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Samoa island declared a medical state of emergency over measles

Samoa declared a state of emergency over the deadly measles outbreak spreading across the Pacific islands. At least six deaths, mostly infants under the age of two, have been linked to the outbreak.

There are 716 suspected cases of measles and 40% required hospitalization. All unvaccinated citizens was legally forced to receive immunization injections. However only about two-thirds of the population has been immunized, according to the health ministry. Measles cases are rising globally, including in the U.S. and Germany. American Samoa, a US territory neighboring Samoa, declared a public health emergency on Thursday following the measles outbreak in Samoa and Tonga.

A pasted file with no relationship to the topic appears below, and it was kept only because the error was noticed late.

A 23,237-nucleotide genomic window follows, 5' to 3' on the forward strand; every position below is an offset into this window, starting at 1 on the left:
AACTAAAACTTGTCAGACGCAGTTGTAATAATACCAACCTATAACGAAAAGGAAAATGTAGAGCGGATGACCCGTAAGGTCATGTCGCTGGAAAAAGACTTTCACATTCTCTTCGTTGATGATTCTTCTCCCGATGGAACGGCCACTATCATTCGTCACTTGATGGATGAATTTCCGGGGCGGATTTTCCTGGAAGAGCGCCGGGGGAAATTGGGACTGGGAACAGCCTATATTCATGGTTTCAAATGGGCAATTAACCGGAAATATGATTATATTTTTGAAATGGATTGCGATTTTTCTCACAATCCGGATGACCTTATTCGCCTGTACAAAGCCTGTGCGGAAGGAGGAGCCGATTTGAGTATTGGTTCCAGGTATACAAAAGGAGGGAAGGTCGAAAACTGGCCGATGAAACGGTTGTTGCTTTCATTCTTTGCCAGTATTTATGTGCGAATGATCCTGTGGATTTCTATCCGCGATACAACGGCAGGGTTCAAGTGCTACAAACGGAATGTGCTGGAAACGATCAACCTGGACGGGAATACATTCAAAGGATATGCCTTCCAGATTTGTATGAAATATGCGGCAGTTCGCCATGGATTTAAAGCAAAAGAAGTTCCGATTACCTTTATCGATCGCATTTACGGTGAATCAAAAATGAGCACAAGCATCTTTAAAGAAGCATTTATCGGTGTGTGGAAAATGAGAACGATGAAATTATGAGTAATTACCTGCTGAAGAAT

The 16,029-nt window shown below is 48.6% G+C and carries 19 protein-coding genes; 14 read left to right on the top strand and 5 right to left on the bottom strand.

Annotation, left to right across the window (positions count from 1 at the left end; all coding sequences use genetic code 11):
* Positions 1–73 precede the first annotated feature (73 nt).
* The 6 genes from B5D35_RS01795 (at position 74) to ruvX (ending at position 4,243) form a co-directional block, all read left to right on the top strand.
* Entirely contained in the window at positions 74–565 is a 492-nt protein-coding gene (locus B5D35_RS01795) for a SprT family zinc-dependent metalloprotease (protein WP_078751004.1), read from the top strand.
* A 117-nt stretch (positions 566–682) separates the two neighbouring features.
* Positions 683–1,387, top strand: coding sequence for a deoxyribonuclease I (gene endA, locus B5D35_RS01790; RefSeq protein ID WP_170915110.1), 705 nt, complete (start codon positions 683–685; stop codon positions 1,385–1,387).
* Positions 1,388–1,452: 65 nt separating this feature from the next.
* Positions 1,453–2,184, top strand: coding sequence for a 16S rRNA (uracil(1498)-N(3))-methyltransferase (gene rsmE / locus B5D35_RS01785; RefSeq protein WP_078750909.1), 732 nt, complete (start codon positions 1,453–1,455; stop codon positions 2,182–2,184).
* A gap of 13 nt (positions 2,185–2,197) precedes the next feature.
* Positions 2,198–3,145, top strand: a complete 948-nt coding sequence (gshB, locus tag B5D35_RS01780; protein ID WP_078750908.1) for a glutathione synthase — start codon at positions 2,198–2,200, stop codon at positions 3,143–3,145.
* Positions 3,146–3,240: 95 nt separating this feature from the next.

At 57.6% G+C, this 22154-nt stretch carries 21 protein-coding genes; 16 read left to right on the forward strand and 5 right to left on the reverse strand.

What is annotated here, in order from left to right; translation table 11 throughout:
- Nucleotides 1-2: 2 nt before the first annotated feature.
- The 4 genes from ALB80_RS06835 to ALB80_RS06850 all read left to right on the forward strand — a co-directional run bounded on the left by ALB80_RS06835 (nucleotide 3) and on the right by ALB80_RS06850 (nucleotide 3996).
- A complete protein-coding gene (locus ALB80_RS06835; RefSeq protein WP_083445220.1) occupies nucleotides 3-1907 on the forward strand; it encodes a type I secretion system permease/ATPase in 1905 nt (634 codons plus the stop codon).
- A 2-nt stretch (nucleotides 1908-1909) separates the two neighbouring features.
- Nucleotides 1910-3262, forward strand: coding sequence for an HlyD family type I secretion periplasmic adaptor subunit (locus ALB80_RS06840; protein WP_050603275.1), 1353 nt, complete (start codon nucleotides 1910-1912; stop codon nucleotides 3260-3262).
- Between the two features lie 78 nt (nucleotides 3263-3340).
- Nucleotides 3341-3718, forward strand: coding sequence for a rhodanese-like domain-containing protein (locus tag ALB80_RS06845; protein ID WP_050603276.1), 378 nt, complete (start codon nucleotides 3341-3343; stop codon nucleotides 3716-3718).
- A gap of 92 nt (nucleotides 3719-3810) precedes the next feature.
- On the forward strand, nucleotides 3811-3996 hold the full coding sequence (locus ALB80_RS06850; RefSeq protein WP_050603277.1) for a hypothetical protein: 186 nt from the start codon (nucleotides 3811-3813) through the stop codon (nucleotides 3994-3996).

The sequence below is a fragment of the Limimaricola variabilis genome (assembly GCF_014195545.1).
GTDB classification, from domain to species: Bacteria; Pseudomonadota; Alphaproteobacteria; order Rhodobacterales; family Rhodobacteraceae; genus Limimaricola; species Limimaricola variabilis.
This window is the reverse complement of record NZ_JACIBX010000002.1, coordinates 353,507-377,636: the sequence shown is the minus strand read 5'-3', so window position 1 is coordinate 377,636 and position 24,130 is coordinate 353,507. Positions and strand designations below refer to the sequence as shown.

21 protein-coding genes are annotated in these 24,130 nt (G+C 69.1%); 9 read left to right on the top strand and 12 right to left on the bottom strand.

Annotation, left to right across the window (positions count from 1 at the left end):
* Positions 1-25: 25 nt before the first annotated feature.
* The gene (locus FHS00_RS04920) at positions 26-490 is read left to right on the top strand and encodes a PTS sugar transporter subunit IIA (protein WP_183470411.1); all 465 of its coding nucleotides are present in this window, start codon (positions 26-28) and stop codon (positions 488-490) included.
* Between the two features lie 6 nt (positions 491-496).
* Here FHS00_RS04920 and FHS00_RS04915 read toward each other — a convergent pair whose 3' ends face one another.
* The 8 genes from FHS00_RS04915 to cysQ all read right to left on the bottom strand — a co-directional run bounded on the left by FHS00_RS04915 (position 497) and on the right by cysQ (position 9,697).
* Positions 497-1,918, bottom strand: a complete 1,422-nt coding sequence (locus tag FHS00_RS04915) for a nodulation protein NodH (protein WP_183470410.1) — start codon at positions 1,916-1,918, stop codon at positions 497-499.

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Measles is a highly contagious infectious disease. It spreads easily through the coughs and sneezes of infected people. It can affect people of any age. Symptoms usually develop 10–12 days after exposure to an infected person. Common complications include diarrhea (in 8% of cases), middle ear infection (7%), and pneumonia (6%). Nine out of ten people who are not immune and share living space with an infected person will be infected. The measles vaccine is effective at preventing the disease. Once a person has become infected, no specific treatment is available. Measles affects about 20 million people a year. After millions deaths in the past, the number was reduced to some tens of thousands in the last years.

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